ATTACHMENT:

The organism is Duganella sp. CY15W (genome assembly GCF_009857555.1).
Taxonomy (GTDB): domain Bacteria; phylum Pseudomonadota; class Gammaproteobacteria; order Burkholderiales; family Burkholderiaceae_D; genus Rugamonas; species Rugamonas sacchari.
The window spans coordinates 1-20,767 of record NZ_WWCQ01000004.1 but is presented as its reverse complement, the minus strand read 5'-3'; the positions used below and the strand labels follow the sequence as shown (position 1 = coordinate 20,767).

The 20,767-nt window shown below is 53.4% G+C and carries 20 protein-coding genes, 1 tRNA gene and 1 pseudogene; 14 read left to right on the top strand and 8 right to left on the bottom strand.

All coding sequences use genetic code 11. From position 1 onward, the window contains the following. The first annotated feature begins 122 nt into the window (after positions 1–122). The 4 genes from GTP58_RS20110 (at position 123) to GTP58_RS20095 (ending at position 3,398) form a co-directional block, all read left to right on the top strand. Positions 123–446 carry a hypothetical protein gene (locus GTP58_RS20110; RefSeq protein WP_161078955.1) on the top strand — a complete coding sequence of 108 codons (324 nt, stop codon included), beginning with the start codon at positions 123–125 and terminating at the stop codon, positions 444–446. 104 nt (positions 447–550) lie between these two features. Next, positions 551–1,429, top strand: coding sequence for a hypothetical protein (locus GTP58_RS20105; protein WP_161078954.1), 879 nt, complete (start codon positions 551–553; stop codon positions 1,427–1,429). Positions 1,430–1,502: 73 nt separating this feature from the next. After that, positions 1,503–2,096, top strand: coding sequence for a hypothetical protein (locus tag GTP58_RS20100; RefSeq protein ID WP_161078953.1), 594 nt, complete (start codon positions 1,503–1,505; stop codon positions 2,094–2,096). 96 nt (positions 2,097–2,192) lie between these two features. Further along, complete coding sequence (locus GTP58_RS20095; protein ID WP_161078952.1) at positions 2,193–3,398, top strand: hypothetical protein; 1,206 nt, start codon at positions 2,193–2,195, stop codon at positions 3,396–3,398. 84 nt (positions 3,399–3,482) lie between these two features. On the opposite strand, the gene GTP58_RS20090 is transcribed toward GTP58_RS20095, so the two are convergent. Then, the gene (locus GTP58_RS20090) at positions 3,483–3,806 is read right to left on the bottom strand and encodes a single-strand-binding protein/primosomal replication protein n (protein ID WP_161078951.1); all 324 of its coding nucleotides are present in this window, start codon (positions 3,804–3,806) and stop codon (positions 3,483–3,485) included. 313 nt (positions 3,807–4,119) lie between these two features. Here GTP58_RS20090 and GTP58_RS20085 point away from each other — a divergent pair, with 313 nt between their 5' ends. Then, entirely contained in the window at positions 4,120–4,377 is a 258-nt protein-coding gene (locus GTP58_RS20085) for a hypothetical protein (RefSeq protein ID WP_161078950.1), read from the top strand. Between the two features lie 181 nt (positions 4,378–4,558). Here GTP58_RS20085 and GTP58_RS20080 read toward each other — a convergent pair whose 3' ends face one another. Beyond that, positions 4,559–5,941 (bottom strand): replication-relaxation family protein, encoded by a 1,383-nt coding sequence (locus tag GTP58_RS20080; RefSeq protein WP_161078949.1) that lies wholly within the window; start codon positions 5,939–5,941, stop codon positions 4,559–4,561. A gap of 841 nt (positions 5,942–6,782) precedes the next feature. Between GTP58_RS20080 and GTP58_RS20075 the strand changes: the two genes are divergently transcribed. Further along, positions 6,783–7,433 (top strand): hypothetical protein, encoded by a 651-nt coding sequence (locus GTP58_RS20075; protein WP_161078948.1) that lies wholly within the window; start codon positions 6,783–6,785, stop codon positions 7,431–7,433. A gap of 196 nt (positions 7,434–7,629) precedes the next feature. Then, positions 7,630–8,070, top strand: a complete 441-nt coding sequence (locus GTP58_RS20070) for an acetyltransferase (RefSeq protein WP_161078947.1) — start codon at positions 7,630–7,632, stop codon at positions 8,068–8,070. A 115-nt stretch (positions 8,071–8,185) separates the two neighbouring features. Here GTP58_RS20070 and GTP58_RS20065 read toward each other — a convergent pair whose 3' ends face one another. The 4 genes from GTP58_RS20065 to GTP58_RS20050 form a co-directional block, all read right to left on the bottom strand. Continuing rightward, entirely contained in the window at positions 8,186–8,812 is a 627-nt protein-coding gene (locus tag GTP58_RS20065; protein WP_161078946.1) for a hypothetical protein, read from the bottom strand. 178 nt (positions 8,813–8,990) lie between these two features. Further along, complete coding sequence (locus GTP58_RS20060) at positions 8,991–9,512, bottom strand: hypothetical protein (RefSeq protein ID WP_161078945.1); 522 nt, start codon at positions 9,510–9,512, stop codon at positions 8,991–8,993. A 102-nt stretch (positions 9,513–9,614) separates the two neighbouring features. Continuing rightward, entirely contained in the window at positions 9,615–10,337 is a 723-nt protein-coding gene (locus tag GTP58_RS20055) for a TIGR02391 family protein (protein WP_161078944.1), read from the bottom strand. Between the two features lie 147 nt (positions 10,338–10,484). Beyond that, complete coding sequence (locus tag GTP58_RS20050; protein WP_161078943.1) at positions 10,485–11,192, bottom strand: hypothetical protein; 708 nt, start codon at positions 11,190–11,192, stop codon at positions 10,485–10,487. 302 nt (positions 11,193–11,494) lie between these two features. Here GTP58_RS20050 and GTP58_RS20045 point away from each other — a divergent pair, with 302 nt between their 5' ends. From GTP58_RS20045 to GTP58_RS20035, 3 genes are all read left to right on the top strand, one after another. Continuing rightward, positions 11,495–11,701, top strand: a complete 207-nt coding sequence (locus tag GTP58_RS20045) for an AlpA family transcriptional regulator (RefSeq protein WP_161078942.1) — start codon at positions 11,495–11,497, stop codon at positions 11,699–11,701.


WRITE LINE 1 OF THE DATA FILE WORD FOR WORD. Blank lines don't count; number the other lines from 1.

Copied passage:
The organism is Duganella sp. CY15W (genome assembly GCF_009857555.1).